10/04/2018, 09.42
GEORGIA
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Orthodox Church accused of interference in Georgian elections

by Vladimir Rozanskij

Salome Zurabishvili, of the patriotic and anti-Russian "dreamers" group, makes accusation. Patriarch Ilja II demands greater neutrality from members. Fears of repercussions on relations between the patriarchate of Moscow and Kiev.

Moscow (AsiaNews) - The elections of the President of Georgia will be held next October 28, and the candidates are trying to pull the Orthodox Church to their side. The main opponents are Bidzina Ivanishvili, who leads the currently governing coalition "The Georgian dream - a democratic Georgia" (GMDG) and Grigor Bashadze, ex-foreign minister and former president Mikhail Saakashvili, of the "Force in unity" block, a set of lists formed around the "National Unitary Movement "(NUM). The third candidate could be another woman, Salome Zurabishvili, from the so-called "dreamers", formerly foreign minister under Bashadze and once close to Saakashvili, before passing to the opposition.

During the election campaign, Zurabishvili accused the local Orthodox Church of having broken the concordat with the state, signed in 2002 between the President Eduard Shevardnadze and the Katolikos (Patriarch) Ilja II. According to the agreements, the authorities recognize and respect the rights and property of the Church in the country, and the members of the clergy undertake to stay out of politics. Zurabishvili believes that the Georgian Church has failed in the pact by repeatedly intervening in the political debate. On the Imedi TV channel, the "dreamer" candidate stated: "How is it possible that the Church participates in such a shameless way in the electoral campaign?".

The accusations are all the more current, as the Patriarch Ilja II himself undersigned them, stating that "unfortunately, some members of the clergy have issued statements of political content on the occasion of the approaching elections, arguing in a very incorrect manner for one candidate or another. I invite priests and bishops to refrain from these actions; the Church has been and will always be neutral with respect to politics, as a unifying force of the country ".

The anger of the katolikos and the candidate was provoked by the behavior of a member of the Synod of the Orthodox Church, the Metropolitan of Chkondidsky Petr (Tsaavi). On 18 September, he criticized Zurabishvili during a Sunday homily in the cathedral of the city of Martvili (northern Zvanetsia). The prelate has accused the candidate of poor patriotism, having been born and raised in France, so much so she speaks Georgian with a strong French accent. The "dreamer" has worked in the past in the foreign ministry of Paris, and only this year renounced French citizenship. Metropolitan Petr likened her to the French missionaries of the eighteenth and nineteenth centuries, who went to Georgia to make propaganda of Catholicism "deceiving the Georgian population; since then the term Frenchification is used, to indicate in Georgian an evil behavior".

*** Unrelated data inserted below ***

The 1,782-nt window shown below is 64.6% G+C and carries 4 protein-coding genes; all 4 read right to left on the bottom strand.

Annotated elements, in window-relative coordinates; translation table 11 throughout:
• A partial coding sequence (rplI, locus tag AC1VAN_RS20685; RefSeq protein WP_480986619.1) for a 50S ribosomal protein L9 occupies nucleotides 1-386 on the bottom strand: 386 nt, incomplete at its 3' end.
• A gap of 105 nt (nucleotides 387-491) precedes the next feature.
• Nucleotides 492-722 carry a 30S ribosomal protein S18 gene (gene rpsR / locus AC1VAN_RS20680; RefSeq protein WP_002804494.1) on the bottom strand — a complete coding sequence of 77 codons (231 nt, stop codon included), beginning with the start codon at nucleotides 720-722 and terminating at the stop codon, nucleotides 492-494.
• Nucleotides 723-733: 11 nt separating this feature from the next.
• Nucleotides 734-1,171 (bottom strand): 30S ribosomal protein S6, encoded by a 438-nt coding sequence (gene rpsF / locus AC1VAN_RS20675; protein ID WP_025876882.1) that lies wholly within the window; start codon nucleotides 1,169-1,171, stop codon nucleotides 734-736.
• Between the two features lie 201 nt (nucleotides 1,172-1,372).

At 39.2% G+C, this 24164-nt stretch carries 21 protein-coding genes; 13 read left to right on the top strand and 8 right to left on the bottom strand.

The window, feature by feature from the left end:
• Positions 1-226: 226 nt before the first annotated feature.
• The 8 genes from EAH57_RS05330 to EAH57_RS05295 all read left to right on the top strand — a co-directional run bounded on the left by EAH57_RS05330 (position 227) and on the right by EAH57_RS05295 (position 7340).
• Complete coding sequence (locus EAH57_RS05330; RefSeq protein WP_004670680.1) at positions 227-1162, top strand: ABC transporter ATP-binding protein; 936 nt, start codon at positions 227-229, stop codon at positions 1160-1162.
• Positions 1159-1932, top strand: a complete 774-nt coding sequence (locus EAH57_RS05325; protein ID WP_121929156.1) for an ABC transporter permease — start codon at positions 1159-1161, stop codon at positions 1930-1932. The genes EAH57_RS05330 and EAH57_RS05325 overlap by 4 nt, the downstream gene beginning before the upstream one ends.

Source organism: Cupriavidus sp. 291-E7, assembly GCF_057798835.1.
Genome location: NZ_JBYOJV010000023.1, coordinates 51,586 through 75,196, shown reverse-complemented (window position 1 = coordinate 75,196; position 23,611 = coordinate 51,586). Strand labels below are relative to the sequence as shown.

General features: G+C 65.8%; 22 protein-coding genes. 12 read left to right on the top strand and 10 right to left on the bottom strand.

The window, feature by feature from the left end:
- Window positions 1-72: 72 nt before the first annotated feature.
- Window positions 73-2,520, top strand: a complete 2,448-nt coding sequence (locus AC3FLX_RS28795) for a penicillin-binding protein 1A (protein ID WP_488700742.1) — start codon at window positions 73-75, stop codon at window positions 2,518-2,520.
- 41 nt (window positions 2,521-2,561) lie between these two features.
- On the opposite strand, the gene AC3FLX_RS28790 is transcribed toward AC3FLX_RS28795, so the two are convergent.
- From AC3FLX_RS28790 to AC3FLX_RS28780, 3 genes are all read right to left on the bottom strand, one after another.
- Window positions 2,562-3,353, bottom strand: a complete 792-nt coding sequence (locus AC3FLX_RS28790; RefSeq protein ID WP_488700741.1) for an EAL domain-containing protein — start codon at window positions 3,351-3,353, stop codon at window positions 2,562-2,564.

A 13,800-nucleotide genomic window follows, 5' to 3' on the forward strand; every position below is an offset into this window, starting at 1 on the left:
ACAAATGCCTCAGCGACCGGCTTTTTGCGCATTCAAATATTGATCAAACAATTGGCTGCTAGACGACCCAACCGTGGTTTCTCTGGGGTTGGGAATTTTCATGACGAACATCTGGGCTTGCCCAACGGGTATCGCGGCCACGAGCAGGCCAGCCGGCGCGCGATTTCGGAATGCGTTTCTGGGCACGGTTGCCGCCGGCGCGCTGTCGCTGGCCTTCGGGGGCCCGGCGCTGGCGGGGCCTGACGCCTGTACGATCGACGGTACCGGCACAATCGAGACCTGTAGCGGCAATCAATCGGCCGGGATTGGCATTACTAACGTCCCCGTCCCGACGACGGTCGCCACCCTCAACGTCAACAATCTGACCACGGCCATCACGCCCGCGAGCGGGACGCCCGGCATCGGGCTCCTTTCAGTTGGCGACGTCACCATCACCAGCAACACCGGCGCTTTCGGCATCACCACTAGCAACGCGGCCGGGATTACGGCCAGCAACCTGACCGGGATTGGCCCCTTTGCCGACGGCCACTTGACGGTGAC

It should be noted that the "dreamers", the group that supports the Zurabishvili, mostly resort to "patriotic" arguments, comparing for example Russian occupied Abkhazia occupied a "gangrene". The candidate has promised that, in the event of an election, she will bring Abkhazia and South Ossetia back under Georgian sovereignty, no longer with the weapons of war, but that of love for the homeland and the common welfare of the whole population of the country.

Metropolitan Petr opposes the Zurabishvili and favors the candidate Bashadze, representative of the most anti-Russian and aggressive faction, according to the line of the former president Saakashvili. The latter has been involved in the last years of Ukrainian politics, covering in 2015-2016 the position of governor of the Odessa region and participating in the recent conflict against Russia. Other positions of various members of the Church have stood up for or against the various candidates, creating a climate of confusion among the faithful and in the population.

The echoes of the Ukrainian conflict, and of the 2011 conflict with Putin's Russia in Abkhazia, heavily affect Georgian politics. For this reason, the Orthodox Church of Tbilisi has attempted to clarify that, at an ecclesiastical level, the problems between Moscow, Kiev and Constantinople are internal to those same Churches, trying to stay out of the controversy. The presidential elections could make the framework of social life and ecclesiastical relations even more complex.

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